Tips from an admissions officer on interviewing for medical school

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How do you be the best you can be on interview day? Sunny Nakae, assistant dean for admissions at Loyola University Chicago Stritch School of Medicine, discusses four tips to help you interview with confidence.

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Most medical schools interview only a small percentage of their applicants each year. If you receive an invitation to interview, the school is very interested in you. So what next? First of all: RELAX! I know it’s easier said than done, but you are not going to do yourself any favors worrying and stressing. Be yourself. Remember that you were selected “as is.” If you fear that you have some fatal flaw or deficit in your application, there is nothing you can do about it now and nothing in the interview that will make up for it. So relax and be the best version of your genuine self on interview day.

Keep in mind that you are also interviewing the school. The exploration of fit is a two-way street. What are you looking for in a medical education? Does this school fit all or most of your specifications? These personal evaluations can help you make a decision down the road.

So, how do you shine on interview day? I assume you already know to wear something professional and conduct yourself with decorum throughout the day. Here some other tips for interviewing like a pro.

1) Be the expert on you. Know what experiences you included in your application and your supplemental answers, because everything you chose to include in your application is fair game for the interviewer. Not being able to robustly answer a question about your own application is a major flaw. If you included research, know the hypothesis. If you worked for a nonprofit, know the mission. If you volunteered to help people enroll for health care under the Affordable Care Act, know the basics of the Affordable Care Act. If the interviewer asks about a specific experience, do not repeat what you already wrote in your application. Add depth to your written application and reflect on the experience during the interview with greater detail and insight.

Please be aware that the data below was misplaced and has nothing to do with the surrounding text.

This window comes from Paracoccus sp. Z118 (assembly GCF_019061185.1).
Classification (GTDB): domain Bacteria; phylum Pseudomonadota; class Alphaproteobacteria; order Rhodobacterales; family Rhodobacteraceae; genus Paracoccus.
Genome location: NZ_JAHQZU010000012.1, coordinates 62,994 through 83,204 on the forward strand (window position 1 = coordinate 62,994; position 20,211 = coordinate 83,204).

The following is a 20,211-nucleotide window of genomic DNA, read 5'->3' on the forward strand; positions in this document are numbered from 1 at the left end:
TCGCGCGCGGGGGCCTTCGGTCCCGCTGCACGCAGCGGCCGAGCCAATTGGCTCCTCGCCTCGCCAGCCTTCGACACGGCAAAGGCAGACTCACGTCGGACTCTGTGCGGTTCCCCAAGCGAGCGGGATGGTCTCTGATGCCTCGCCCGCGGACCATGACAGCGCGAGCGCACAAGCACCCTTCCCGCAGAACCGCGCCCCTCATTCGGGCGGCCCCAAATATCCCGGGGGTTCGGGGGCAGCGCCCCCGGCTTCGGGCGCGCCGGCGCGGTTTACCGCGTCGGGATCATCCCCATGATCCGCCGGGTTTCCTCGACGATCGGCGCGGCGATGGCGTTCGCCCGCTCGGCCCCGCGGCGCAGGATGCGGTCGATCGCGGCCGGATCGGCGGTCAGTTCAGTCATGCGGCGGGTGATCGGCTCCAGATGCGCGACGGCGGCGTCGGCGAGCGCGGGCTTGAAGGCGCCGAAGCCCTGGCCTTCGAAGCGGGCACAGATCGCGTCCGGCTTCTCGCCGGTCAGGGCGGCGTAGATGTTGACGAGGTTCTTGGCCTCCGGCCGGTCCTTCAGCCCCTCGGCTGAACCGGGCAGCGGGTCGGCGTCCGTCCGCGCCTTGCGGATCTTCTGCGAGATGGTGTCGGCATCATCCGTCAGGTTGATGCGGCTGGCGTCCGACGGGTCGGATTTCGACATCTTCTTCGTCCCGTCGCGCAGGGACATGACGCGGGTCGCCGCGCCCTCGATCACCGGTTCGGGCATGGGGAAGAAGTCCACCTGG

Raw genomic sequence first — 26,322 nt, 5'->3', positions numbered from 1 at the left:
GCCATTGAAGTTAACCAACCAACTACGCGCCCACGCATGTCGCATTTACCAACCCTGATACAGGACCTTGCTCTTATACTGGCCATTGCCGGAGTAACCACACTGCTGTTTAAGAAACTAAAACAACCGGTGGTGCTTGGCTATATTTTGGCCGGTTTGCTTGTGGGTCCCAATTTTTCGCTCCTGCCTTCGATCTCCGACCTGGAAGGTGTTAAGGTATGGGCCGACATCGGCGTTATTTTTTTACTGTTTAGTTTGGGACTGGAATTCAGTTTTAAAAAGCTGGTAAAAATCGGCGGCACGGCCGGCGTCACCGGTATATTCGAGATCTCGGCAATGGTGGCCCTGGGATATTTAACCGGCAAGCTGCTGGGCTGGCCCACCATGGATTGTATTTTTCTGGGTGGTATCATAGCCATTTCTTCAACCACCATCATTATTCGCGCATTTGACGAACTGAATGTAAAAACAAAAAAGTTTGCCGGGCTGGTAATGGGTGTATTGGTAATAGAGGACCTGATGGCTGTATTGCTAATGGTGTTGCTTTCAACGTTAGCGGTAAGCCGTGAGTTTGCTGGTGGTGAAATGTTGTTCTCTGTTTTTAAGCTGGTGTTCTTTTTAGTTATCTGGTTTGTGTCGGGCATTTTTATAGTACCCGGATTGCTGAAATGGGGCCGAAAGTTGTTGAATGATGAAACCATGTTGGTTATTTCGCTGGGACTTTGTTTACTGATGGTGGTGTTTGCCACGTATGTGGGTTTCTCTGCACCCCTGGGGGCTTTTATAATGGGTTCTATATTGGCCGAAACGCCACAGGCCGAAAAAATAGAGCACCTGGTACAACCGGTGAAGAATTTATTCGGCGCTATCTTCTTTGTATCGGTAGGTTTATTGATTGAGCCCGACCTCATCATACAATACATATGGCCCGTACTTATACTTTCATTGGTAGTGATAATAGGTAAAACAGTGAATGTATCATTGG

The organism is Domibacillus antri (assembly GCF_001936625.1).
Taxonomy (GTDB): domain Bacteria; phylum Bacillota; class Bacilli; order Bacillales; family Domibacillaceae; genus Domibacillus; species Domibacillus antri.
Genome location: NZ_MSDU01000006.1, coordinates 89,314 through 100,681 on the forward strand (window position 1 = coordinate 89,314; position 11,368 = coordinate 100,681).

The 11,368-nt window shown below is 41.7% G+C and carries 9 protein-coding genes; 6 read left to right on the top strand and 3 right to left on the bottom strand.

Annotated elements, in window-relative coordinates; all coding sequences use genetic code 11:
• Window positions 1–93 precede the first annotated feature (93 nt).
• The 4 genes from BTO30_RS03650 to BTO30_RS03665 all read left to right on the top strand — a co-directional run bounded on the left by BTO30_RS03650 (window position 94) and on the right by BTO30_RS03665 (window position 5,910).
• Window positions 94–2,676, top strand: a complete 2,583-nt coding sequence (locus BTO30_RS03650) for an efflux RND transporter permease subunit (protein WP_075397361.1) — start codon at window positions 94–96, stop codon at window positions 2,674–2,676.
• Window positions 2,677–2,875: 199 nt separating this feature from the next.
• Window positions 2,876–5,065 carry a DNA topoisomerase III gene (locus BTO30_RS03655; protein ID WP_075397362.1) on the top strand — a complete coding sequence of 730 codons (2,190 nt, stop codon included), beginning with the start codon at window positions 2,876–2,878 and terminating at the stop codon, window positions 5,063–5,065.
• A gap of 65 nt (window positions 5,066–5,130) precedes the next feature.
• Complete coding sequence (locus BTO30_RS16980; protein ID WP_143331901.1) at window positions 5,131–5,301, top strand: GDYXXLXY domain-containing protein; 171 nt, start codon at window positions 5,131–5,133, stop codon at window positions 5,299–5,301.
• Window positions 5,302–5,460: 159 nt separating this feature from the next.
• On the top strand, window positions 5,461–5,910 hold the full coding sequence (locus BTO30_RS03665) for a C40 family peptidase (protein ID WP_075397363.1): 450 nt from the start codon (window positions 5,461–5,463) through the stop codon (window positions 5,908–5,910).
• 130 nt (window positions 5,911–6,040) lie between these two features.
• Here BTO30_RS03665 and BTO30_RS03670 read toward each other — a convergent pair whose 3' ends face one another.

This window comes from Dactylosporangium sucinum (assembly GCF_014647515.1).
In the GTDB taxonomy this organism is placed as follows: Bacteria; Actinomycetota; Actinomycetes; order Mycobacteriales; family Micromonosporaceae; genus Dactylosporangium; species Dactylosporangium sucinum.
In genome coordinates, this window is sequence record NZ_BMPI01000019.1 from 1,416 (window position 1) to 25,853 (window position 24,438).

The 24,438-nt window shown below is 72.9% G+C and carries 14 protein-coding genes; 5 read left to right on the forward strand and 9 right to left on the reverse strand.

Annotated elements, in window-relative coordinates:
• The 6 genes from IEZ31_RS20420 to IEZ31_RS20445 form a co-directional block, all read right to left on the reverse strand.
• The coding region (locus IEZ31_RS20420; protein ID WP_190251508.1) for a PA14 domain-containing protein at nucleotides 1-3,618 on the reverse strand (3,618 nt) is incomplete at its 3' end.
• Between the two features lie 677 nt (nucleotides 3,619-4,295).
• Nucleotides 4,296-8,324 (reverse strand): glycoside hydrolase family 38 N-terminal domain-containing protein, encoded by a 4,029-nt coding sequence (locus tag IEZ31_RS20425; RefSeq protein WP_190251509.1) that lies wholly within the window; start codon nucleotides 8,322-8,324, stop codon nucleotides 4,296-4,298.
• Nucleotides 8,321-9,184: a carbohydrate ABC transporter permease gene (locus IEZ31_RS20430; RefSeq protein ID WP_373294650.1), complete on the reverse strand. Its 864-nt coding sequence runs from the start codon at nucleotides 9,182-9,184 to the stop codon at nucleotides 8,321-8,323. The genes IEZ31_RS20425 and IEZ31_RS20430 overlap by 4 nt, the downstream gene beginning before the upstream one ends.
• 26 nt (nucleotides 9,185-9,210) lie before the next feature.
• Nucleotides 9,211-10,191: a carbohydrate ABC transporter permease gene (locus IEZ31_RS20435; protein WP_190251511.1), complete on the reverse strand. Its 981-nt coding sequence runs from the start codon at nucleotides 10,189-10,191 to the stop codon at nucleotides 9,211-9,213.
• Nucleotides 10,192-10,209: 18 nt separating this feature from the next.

2) Convey your motivation for medicine and your interest in the school. At the end of an interview, I evaluate a candidate across several domains. One of those is motivation and passion for medicine. If I cannot recall why the applicant is interested in a medical career, I usually score them lower. I also give lower scores for very bland answers like, “I like people and I like science.” Please personalize that answer! You are there to testify as to why medicine is right for you and why you are right for medicine. Your motivation and passion must leave an impression. Convey your interest in the school by stating why you feel it is a good fit for you and what programs it has that you are interested in, and ask questions to further explore fit. Research the school’s programs and opportunities in advance so you can have a productive conversation.

3) Prepare, don’t rehearse. I see several interview reports a year where a committee member writes that an applicant was “too rehearsed” or “too scripted.” The compulsion to memorize and practice answers sometimes leads to too much pivoting in the interview where an applicant doesn’t answer the question asked but gives the answer they prepared instead. This is not only frustrating, but shows a lack of communication skills, which is something I am assessing in the interview. The best interviews are conversational and allow me to explore your experiences, motivations, and reflections, but also your personality. I have had great interviews where the conversation evolved to all sorts of topics not listed in the application that enabled me to see an applicant’s critical thinking skills, analytical skills, and personality.

4) Be a storyteller. Stories are powerful and memorable ways to convey your ideas. Consider your areas of growth, your accomplishments, your past failures, and your motivation for medicine. Think about instances of teamwork, failure, disappointment, goal setting, or resilience. Catalog stories in your mind that relate to these areas so you can easily recall an example with a story if asked a related question. Reflect on growth and meaning as much as possible. How did you change? What did you learn? What would you do differently next time?

You can explore more AAMC resources on interviewing here and see how medical students approached their interviews in the Anatomy of an Applicant resource.


Sunny Nakae, MSW, PhD, Assistant Dean for Admissions at Loyola University Chicago Stritch School of Medicine

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